The day is April 2nd, a Thursday. A small bar attached to a bowling alley next to the college has Happy Hour until 7 p.m. A young man who would someday be known as the Wealthy Accountant attended Macro-Economics at the college across the way. Class was held on Tuesday and Thursday from 5 p.m. to 7 p.m. A group of students, led by the junior wealthy accountant, ambushed the professor, convincing him to cut breaks short and end class at 6:50 so the group could race to the bar called The Image before Happy Hour ended. It was important to the students to make Happy Hour. The Image had free tacos if you bought a drink and a full meal for the price of one soda was one heck of a deal.

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Hey der kind readers, dis is da welty accountant from way up nort der hey where it gets darn cold in da winnertime. Payin all dose heatin bills is a might painful here in Phuket, Weeesconsin, sometimes known as Nowhere, Weeesconsin so extra side income is always welcome.

Mrs. Accountant does her best to contribute to the family budget by cookin and cleanin whenever the work shows up. She is the kindest thing to ever walk God’s green earth and proves it by sending your favorite accountant with a brown bag lunch to work every day to save money.

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What is the secret to a happy retirement with lots of money? Here are a few who actually did it.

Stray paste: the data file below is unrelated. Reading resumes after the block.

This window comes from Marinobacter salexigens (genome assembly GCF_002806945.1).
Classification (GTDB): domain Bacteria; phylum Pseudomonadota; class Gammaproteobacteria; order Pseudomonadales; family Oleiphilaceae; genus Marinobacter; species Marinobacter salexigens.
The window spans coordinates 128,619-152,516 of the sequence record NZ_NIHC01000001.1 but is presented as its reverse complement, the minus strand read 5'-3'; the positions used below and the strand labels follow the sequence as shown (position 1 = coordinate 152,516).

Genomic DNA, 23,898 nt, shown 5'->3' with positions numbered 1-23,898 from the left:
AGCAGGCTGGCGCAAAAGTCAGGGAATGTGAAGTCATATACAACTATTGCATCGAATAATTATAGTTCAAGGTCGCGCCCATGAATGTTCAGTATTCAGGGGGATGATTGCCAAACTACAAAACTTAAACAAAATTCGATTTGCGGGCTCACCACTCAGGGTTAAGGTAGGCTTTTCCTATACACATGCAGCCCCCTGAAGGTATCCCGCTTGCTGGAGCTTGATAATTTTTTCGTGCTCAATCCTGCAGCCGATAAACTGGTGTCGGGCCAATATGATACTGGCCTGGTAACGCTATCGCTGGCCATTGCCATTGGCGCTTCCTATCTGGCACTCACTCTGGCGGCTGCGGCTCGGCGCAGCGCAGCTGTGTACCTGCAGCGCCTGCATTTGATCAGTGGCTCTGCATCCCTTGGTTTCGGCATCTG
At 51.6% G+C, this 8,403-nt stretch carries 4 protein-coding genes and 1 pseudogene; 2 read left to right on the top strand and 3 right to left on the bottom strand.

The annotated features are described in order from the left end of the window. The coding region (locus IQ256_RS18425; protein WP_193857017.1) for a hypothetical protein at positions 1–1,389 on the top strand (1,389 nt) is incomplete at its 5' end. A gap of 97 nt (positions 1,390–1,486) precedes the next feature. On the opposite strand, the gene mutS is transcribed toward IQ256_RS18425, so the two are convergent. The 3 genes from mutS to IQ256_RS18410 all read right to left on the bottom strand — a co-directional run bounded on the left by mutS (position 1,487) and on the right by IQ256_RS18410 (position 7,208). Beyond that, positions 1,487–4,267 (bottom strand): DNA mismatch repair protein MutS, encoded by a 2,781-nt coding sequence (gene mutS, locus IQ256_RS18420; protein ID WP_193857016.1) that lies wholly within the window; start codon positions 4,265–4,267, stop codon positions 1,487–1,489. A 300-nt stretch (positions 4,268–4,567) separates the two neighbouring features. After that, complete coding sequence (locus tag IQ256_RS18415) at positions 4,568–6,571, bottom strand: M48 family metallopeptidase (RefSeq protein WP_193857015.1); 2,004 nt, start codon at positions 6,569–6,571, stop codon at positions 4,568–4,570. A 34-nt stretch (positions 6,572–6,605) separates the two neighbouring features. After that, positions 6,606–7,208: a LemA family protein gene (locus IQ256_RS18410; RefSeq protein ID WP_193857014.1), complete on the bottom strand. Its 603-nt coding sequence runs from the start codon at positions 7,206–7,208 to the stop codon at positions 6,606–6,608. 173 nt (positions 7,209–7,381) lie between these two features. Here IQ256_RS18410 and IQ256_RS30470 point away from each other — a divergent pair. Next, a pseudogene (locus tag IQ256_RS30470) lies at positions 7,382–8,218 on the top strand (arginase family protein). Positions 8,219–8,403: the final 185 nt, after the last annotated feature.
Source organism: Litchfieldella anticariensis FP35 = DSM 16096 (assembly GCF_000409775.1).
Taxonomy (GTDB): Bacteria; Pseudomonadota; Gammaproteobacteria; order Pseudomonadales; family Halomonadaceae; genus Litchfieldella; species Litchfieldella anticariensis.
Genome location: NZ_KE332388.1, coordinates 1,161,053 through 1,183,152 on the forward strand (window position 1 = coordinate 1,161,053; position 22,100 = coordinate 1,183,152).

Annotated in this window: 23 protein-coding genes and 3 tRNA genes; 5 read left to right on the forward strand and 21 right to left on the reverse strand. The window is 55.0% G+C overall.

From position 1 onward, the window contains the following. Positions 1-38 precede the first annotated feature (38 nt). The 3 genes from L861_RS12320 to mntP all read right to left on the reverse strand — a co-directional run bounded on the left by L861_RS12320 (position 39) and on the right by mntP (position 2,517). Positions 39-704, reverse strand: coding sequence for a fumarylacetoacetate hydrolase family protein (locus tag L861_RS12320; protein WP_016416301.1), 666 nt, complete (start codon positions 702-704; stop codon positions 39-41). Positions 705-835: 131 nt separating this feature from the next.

It didn’t exactly start with Mr. Money Mustache, but the FIRE community solidified around Pete and his work. Pete retired at the ripe old age of 30 and set a new standard in early retirement.

News feeds have a litany of stories of 30-somethings living the good life as they travel abroad. Coupled with the stories of people paying off a gazillion dollars in debt in four and a half minutes and it starts to look easy.

Except it isn’t that easy! It’s actually damn hard. Personal circumstances play a vital role. Where you live, your health and education opportunities determine at least a part of the outcome.

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Perhaps the most important financial advice in the Bible comes from 1 Timothy 6:10:

For the love of money is the root of all evil. (KJV)

Money is not bad; greed is. Working to have money is of vital importance and God places money and wealth front and center. I see so many people suffering financially because they believe “money” is the root of all evil, when that is the furthest thing from the truth. It is the “love” of money that is the problem. Avoid that and you are golden.

There is so much more financial advice than that just in the four gospels and Proverbs. Of course, if you are serious about wealth, you might want to read the entire Bible as Living Literature. The stories still resonate and for good reason. They are archetypal stories dripping with significance. Virtually every bestselling novel and movie can be traced back to some story in the Bible. You just didn’t know it.

Money and wealth are important. And yes, God wants you to be rich. Really rich! Not just in financial terms, but in physical, mental and spiritual terms as well. 

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Let’s use The Sanders plan because it illustrates the negative consequences easier. An 8% wealth tax would be paid by those with say $50 million or more in net worth. You can go to a billion net worth if you want; the problem is the same.